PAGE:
Moata: Parenting is like Father Ted
When I first thought to enter into the state of parenthood (it's the state right next to "insanity" and the next one on from "hopeful optimism") I was prepared for a great many things, or at least I thought I was prepared for them - the interrupted sleep, the presence of bodily excretions on all my clothes, the awkwardness of breastfeeding - but I certainly wasn't prepared to find that my life and turned into episode after hilariously cringeworthy episode of Father Ted.
The Silver Fox and I are big Father Ted fans. Probably not massive enough to attend the annual, yes annual, Father Ted Festival aka "TedFest", but fans nonetheless. So I suppose it's not so surprising that, when faced with certain awkward situations in my own life, that I use the residents of Craggy Island as a frame of reference.
These are the ways in which I've found being a new parent is like being in an episode of Father Ted -
A pleasant playground outing re-imagined, Craggy Island style.
A pleasant playground outing re-imagined, Craggy Island style. We have our own Father Jack - He's barely comprehensible with a severely restricted vocabulary. Has questionable control over his bowels and is quite content to sit in his own filth for extended periods. Subsists on a largely liquid diet. Is incapable of caring for himself. Prone to acts of random violence. During outings is wheeled around by others. Though ostensibly helpless it doesn't do to turn your back on him because he will make merry mischief.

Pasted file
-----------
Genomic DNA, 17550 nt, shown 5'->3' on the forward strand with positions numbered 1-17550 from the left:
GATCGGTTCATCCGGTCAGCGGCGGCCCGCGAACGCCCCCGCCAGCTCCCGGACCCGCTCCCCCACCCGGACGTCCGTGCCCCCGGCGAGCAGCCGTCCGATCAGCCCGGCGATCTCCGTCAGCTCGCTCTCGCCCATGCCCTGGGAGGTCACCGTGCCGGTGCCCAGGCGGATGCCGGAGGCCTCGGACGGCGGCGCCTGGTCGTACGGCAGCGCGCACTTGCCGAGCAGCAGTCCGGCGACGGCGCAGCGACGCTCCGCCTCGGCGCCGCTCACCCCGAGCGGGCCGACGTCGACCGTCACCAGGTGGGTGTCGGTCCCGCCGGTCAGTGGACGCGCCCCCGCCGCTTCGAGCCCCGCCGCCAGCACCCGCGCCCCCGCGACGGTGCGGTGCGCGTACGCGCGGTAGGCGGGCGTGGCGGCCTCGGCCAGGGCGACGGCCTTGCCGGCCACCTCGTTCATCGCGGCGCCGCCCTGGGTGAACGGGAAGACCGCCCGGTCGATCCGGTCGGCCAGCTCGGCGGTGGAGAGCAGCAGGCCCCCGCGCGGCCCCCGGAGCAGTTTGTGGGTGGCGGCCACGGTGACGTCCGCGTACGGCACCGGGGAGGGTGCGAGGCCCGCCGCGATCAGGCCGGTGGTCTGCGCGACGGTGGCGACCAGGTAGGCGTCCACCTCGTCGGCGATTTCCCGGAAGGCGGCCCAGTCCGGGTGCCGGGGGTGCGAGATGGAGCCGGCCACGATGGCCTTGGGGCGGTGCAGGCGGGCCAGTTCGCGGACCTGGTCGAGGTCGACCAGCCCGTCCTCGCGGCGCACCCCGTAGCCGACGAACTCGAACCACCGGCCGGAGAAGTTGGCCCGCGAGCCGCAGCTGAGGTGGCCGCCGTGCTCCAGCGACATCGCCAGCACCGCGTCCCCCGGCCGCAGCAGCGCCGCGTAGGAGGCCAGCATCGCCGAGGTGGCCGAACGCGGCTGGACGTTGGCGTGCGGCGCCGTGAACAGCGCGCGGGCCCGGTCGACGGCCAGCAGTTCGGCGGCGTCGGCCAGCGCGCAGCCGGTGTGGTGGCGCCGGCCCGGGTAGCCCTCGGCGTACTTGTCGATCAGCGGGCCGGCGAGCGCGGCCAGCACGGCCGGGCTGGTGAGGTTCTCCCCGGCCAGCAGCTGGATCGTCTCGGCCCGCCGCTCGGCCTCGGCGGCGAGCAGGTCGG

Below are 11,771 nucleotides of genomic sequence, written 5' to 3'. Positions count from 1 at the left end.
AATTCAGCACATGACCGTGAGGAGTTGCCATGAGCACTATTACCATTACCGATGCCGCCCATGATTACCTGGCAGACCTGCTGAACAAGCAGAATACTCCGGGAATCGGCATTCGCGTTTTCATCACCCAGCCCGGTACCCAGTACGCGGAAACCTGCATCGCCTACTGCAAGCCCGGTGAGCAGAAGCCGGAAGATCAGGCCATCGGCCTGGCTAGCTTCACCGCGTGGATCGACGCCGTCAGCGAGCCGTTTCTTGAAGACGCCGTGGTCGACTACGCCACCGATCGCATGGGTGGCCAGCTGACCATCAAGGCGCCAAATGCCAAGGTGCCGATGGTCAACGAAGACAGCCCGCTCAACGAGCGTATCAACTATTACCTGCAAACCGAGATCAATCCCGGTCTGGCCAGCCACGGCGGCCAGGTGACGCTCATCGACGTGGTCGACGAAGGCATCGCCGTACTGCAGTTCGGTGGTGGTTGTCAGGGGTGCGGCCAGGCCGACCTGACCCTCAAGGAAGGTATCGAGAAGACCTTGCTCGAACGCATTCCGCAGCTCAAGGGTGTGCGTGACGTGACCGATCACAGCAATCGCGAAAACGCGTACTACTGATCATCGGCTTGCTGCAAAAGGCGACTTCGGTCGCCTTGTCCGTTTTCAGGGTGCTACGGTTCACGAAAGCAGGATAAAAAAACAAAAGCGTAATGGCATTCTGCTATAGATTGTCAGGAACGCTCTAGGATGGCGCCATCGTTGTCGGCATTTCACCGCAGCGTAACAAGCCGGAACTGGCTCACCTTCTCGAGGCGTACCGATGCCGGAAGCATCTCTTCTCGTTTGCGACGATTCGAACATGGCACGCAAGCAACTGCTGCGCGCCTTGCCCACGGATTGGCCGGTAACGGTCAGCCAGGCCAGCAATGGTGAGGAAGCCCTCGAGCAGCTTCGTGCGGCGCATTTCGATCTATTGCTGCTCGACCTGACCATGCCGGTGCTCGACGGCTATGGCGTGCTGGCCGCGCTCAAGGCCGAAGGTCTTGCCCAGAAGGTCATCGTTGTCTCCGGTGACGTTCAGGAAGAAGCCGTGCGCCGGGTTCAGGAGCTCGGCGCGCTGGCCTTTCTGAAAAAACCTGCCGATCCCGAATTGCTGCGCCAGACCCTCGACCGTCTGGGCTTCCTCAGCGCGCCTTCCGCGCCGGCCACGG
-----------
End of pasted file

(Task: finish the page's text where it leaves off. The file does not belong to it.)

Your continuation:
And then there's Father Jack Hackett. I am now considering teaching the baby, by rote, to say "that would be an ecumenical matter".
I have an inner Mrs Doyle - One of the natural tendencies, when you've had a preterm baby, is to feed them as much as you can so as to give them the best opportunity to "catch up" with their peers in terms of weight and height. Indeed, I did one day find myself slipping into full Mrs Doyle mode, complete with frumpy attire, pleading with the baby in a lilting "Ya will have a little more, won't ya? Ah, go on, so. Ya will, ya will, ya will".
I try not to do that any more lest I wake up one morning and find I have acquired a large mole on my face.
Things aren't just confusing for Dougal - On days when sleep is a scarcity (which is most of them), the ole brain doesn't quite tick over as quickly as it should. These are the Dougal Days. On Dougal Days seemingly simple concepts become far too squirrely to get your head around and basic questions like "what's for dinner?" and "whay aren't you wearing pants?" create a sort of short circuit of the brain. This is when your brain, begging for mercy, can only speak through your eyeballs.
I write 5 terrible Eurovision songs before breakfast - Every day I bring forth some of the worst lyrics you could imagine in the simple pursuit of baby entertainment. I wish I could reach the heights of poeticism found in Ted and Dougal's Eurovision entry "My Lovely Horse" but alas, "I want to shower you with sugar lumps and ride you over fences" does not make reference to poo, boogers, going to sleep or "not kicking mummy in the face" so I guess artistic perfection will forever prove elusive.
I have no idea if this sort of thing is normal but wonder if anybody else ever feels like they reside on that most Craggy of islands? Do you have much Father Ted in your day? And will you have another cup of tea? Ah, go on...